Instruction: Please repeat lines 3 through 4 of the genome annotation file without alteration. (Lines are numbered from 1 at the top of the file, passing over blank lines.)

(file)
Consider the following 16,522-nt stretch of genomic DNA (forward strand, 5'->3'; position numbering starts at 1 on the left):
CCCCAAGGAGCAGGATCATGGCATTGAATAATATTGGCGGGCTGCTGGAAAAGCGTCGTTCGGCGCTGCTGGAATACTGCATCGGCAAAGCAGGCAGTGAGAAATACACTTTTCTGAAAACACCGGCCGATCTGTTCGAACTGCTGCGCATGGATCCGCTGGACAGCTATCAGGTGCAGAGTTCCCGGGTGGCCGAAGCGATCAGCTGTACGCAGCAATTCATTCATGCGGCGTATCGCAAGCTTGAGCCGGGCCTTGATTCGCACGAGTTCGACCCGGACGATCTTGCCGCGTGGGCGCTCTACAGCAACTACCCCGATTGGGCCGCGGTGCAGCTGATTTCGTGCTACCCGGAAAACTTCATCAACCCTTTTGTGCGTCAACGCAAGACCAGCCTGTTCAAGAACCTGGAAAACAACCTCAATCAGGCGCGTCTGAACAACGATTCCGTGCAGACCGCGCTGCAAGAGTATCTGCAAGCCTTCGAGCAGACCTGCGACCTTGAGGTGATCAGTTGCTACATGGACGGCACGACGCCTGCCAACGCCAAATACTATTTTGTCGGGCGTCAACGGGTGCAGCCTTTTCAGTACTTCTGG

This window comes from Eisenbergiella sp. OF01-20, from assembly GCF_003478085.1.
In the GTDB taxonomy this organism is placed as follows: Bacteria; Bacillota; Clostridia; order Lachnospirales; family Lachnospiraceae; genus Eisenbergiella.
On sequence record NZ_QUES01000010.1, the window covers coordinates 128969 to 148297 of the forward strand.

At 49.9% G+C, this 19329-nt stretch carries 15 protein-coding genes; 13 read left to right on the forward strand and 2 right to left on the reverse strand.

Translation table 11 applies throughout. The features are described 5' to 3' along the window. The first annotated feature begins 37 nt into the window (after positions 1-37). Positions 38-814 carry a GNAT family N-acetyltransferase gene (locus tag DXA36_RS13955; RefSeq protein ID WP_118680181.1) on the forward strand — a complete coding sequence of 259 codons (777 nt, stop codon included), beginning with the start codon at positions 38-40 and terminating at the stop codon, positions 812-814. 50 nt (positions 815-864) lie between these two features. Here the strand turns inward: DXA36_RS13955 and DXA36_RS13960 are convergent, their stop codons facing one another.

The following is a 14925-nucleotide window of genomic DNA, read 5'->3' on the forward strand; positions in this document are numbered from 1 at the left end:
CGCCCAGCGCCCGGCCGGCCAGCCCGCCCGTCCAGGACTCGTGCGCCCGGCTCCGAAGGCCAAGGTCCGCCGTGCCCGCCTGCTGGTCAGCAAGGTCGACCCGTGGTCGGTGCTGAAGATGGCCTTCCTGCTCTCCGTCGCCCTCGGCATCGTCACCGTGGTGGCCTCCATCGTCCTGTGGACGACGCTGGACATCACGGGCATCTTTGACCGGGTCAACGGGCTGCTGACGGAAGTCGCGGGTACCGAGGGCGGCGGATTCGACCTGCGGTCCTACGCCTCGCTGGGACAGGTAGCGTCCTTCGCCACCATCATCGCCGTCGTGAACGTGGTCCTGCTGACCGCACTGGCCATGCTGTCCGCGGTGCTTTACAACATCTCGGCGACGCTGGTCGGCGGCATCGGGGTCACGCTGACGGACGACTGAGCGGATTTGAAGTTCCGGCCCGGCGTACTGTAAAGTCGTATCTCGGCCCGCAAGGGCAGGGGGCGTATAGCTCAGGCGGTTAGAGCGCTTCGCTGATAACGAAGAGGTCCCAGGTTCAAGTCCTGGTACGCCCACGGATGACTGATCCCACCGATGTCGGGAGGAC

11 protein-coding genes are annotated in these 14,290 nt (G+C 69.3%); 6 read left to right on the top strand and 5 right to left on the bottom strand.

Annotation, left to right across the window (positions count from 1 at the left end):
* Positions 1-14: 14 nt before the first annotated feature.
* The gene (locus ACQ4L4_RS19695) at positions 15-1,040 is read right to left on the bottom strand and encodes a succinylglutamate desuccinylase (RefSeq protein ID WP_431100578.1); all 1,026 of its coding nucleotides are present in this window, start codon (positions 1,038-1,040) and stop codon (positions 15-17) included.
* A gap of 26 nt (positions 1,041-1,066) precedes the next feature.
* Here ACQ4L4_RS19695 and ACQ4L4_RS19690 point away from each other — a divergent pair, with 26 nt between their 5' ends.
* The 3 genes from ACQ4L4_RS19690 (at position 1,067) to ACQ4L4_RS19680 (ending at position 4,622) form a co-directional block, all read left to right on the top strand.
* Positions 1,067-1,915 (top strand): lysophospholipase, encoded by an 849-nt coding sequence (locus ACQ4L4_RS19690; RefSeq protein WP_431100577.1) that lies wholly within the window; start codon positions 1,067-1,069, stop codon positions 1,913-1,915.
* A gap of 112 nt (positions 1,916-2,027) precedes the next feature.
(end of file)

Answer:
This window comes from Eisenbergiella sp. OF01-20, from assembly GCF_003478085.1.
In the GTDB taxonomy this organism is placed as follows: Bacteria; Bacillota; Clostridia; order Lachnospirales; family Lachnospiraceae; genus Eisenbergiella.